China to monitor loot box drop rates in games, including Overwatch and Hearthstone

Many video games have adopted a pricing method that lets users purchase random content for what some would call a small cost. However, the contents of these packages are not often guaranteed, leaving many consumers to spend large amounts of cash attempting to get the drop that they want.

On December 5, the Ministry of Culture in China posted a public notice in an attempt to regulate the video game industry for the protection of the consumer. Particularly in the case of random rewards for the purchase of real currency.

Roughly translated, the request reads:

(VI) The online game operation enterprise shall provide the virtual props and value-added services by means of random sampling, and shall not require the users to participate in the way of directly investing in the legal currency or online game virtual currency. The online game operator shall promptly announce the name, performance, content, quantity, and the probability of extraction or composition of all the virtual props and value-added services that may be extracted or synthesized on the official website of the game or the randomly selected pages. Publicity of the random extraction of relevant information should be true and effective.

(VII) online game operators shall publish the results of randomly selected users to participate in the game's official website or a significant position in the game, and keep relevant records to prepare the relevant departments query log duration of not less than 90days. When publishing random results, some measures should be taken to protect user privacy.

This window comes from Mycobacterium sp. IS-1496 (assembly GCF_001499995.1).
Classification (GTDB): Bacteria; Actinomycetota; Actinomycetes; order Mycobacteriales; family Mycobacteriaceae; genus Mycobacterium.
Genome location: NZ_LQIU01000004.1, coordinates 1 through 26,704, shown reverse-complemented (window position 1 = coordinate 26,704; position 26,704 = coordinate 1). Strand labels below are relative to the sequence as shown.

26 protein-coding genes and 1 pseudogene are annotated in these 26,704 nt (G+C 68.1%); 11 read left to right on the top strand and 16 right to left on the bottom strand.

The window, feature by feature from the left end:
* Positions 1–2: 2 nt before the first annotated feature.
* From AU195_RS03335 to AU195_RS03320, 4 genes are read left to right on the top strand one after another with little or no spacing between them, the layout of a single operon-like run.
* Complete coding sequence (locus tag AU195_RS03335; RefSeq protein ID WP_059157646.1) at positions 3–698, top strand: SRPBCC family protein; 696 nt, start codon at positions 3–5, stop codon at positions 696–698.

Basically, the random rewards from games like Overwatch, Hearthstone, League of Legends, and many other video games will not only need to publish their intended probabilities on a public source, but they will also need to publish results from anonymous users to show accurate information. Furthermore, these results will need to be updated every ninety days to remain transparent for public consumption.

The regulation notice from the Ministry of Culture also many other interesting restrictions on video games including the addition of a charge limit to manage currency consumption and more efficient identification methods for purchases. All of these changes are an attempt to protect the legal rights and interests of the consumers "to promote a healthy and orderly development of the online game industry".

You can read the full regulation notice from the Ministry of Culture's official website.

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